So, I’m about to launch my latest strategy for getting thin and famous. I will walk and write about my self-designed Mystic Seafarer’s Trail. It stretches between where Amelia Earhart got married in Noank, past Mystic Pizza, the haunts and homes of famous sea captains, and on toward Stonington, where the discoverer of Antarctica lived.

I will not walk this several-mile trail in one day. This trip will involve daily treks back and forth from my home or car. My sidekick in this venture will be my faithful walking companion, my beagle/basset hound, Bailey.


Blog Post:

Thursday, August 4, 2011

Bailey and I just trekked eight miles round trip to “The Hanging Gardens of Enders Island” on my quest to get thin and famous along the Mystic Seafarer’s Trail.

That part of the trail took me through Masons Island, where I heard Meryl Streep’s parents once lived. I had hoped Streep would happen to be there, spot us, and think we’d be perfect as extras in her upcoming film.

With a bottle of water, cell phone and wallet in my knapsack, Bailey and I left our house near the Mystic-Noank Library and headed toward downtown Mystic. Along the way, we passed the usual crowd getting photographed under the Mystic Pizza sign and crossed over the Mystic drawbridge to Mystic River Park, where we saw the usual lunch-time dog-walking gang sitting together on a park bench including the little, fluffy blind dog who got to the park by being pushed in a stroller by her mistress. 

Then Bailey pulled me toward Riverdog Kayak Rental, where a lazy greyhound, Jordon, sat in a tent at the end of Cottrell St with his owners who handed out doggy treats. After pampering Bailey, and hearing of my quest to get thin and famous along my route, Pete suggested: “Maybe you can get famous by getting lost and having a search and rescue team go out looking for you.”

I wasn’t that desperate to get famous, but it did remind me that another way to get known in Mystic was for Bailey to discover a body along the Seafarer’s Trail. We would be sure to look for one among the dock pilings along our route.

Heading up Washington St, we came to Bailey’s favorite Mystic store, the pet shop called Stonington Feeds. Co-owner Genevieve showed Bailey the latest in tasty snacks--bovine trachea.

Seeing the repulsed look on my face, Genevieve said, “Oh, don’t worry, we only sell organically fed bovine body parts.” That’s not exactly what was disgusting me as Bailey grabbed the very human-looking mummified trachea, which meant I knew I had to watch him chew it on my living room floor. As Genevieve continued the tour of other doggy treats including duck’s feet and cow hooves, Peaches, the store cockatoo, started screeching. Genevieve assured me nothing was wrong with him, he was just upset he wasn’t the center of attention at the moment. When Bailey caught sight of Genevieve’s old cat stretching lazily over a large bag of organic dog kibble, it was all I could do to hold him back from chasing her. Time to leave if I wanted to save my strength for the rest of our journey.

Heading north on Route 1, I came across the Denison Burying Ground, a family plot dating back to 1698. The Denisons were among the first settlers in the Mystic area in the mid-1600s. Always looking for an interesting dead person to meet, Bailey and I walked among the stones. Suddenly, I saw a headstone that possibly explains why so many places in the Mystic area are named after the Denisons—because there were so many Denisons! This grave marker told of Jane, the widow of Mr. George Denison, who died in 1829 -- “At the time of her death, her children and their descendants were 350.”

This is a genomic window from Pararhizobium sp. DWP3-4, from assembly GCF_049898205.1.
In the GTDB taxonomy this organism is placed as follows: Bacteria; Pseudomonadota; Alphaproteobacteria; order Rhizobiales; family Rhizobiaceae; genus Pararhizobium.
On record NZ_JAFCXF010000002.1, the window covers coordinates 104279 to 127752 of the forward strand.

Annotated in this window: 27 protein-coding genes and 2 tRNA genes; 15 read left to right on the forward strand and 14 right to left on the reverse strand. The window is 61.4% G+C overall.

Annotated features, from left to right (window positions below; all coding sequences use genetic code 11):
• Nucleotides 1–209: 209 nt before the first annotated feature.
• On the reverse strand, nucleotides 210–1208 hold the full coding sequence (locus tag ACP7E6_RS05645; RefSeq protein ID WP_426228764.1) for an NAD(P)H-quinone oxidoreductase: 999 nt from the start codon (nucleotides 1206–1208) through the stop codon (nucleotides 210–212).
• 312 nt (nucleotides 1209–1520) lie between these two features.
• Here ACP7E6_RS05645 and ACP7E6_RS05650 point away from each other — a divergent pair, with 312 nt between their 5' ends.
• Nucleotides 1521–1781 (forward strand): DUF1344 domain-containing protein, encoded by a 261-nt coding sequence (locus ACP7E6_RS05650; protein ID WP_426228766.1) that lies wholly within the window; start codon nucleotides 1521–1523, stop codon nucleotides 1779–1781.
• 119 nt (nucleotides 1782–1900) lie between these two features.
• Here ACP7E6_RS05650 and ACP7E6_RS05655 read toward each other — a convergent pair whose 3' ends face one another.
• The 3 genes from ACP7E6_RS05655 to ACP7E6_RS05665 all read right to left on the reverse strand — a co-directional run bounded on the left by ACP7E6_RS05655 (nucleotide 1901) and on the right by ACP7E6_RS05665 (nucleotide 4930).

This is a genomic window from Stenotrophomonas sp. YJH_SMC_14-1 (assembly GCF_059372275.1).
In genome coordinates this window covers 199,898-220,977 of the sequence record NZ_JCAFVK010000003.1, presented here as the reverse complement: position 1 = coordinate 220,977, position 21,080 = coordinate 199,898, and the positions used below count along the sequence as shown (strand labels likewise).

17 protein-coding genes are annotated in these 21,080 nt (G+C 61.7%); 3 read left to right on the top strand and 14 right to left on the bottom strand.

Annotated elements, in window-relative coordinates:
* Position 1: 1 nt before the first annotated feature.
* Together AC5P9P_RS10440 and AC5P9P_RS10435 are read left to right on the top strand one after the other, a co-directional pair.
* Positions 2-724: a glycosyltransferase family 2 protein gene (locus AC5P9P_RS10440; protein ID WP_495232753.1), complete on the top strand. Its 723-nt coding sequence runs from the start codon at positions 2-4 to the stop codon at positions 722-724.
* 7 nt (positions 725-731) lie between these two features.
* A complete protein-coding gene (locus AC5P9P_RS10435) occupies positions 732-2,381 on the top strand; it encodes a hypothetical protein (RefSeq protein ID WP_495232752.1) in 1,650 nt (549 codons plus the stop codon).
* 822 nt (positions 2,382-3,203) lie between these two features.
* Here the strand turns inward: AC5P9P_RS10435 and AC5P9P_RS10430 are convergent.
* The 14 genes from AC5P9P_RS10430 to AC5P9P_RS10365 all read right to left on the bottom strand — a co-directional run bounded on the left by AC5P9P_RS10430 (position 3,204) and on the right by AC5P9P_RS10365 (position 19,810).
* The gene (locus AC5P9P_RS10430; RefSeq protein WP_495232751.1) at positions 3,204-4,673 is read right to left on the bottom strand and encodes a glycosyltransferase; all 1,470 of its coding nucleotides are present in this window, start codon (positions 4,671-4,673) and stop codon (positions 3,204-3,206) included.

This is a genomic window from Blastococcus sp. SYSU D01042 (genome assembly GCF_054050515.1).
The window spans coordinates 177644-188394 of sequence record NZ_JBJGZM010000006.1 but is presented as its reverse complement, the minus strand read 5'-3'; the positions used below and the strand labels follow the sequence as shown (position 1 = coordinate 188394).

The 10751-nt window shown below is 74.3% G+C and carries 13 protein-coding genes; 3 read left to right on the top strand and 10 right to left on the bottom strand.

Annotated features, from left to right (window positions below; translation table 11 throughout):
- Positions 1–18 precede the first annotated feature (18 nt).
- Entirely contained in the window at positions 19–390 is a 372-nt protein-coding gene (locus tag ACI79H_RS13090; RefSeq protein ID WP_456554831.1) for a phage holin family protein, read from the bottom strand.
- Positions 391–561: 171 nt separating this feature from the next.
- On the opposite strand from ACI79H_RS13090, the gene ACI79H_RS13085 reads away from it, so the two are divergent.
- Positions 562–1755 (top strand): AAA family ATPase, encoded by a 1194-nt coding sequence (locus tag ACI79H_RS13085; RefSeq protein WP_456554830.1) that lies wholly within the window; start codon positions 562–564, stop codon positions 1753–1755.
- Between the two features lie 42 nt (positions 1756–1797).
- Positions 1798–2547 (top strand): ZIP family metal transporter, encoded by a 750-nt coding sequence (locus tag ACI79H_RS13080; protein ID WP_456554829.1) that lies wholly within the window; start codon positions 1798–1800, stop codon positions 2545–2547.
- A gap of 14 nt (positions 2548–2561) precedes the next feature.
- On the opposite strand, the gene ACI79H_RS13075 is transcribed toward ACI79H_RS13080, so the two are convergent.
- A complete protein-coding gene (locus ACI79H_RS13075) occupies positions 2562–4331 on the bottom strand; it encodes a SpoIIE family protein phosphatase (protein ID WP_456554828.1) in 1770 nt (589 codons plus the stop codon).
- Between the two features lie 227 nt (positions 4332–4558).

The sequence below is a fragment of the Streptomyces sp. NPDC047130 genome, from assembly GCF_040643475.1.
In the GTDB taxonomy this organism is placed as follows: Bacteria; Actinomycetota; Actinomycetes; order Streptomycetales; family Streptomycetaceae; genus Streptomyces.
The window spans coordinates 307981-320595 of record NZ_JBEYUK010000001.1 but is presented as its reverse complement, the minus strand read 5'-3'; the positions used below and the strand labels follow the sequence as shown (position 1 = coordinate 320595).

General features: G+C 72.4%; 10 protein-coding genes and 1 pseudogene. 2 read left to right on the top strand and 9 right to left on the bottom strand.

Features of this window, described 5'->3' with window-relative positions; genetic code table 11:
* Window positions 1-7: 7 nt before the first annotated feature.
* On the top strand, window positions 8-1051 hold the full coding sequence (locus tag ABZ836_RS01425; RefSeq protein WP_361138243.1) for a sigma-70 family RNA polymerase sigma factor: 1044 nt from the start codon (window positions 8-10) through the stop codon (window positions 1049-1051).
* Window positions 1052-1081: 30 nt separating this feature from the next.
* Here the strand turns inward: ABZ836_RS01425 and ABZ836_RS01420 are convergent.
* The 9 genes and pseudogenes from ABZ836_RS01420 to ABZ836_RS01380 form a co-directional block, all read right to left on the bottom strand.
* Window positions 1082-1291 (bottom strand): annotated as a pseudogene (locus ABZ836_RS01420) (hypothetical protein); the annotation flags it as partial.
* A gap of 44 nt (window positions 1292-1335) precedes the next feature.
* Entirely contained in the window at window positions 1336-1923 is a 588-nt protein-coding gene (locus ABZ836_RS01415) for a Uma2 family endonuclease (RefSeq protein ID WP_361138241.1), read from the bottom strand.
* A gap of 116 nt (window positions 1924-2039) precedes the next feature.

The Denison Homestead Museum in Mystic was built in 1717 and has been continuously owned for three centuries by the same family. I got a real sense of Mystic’s personal history when I saw the Revolutionary War cloak found in its attic hanging in the bedroom closet, and could imagine the wrath of little Annie B. Denison’s mother in 1873 when she discovered her daughter had etched her name on the lower level window pane with a diamond ring.

From the Denison Burying Ground where Bailey and I stood, I couldn’t help but see the roadside restaurant Sea Swirl, which overlooked Pequotsepos Cove. It was an awfully long walk to Enders Island. Bailey rested while I fortified myself with fried clam strips. Maybe I should shoot for getting “Fat and Famous” along the trail?

The two-mile trip south on Masons Island Road revealed no dead bodies unless you count how I almost became one. On three separate occasions, a dog was off leash and came charging toward us, and along several stretches, there was hardly any shoulder to walk on, making us a target for cars. I gave a panting Bailey all our water, leaving me a bit parched—it never occurred to me that I could perish from thirst along this route.

It was all worth it, however, when we got to Enders Island and St. Edmund’s Retreat Center. I visited the three-sided seaside chapel open to Fisher’s Island Sound, where the altar holds hand-written prayers of the worried or heartbroken. Some of the words to God were so personal and moving, I felt like I was standing on holy ground. I figured if the prayers were only folded in half with a sea shell holding them down, they were fair game for my eyes. I added my own prayers to those I read. If a prayer was tightly bound up, I didn’t open it. Eventually someone comes in and clears them off the altar to make room for new prayers. 

After rocking in a chair inside a gazebo overlooking the Sound with Bailey resting at my feet, it was time to go home.

People along the way back to our house felt sorry for Bailey and offered him water, but no one offered me any. Next time, I will buy that doggy fanny pack I saw at the Stonington Feeds Pet Shop--let Bailey carry his own water!

Since no one from the film crew of Meryl Streep’s movie, Hope Springs, sighted us and asked us to work as extras, I would just have to rely on making a good impression at the open casting call. It was only days away now, and yet, I had many pounds to go.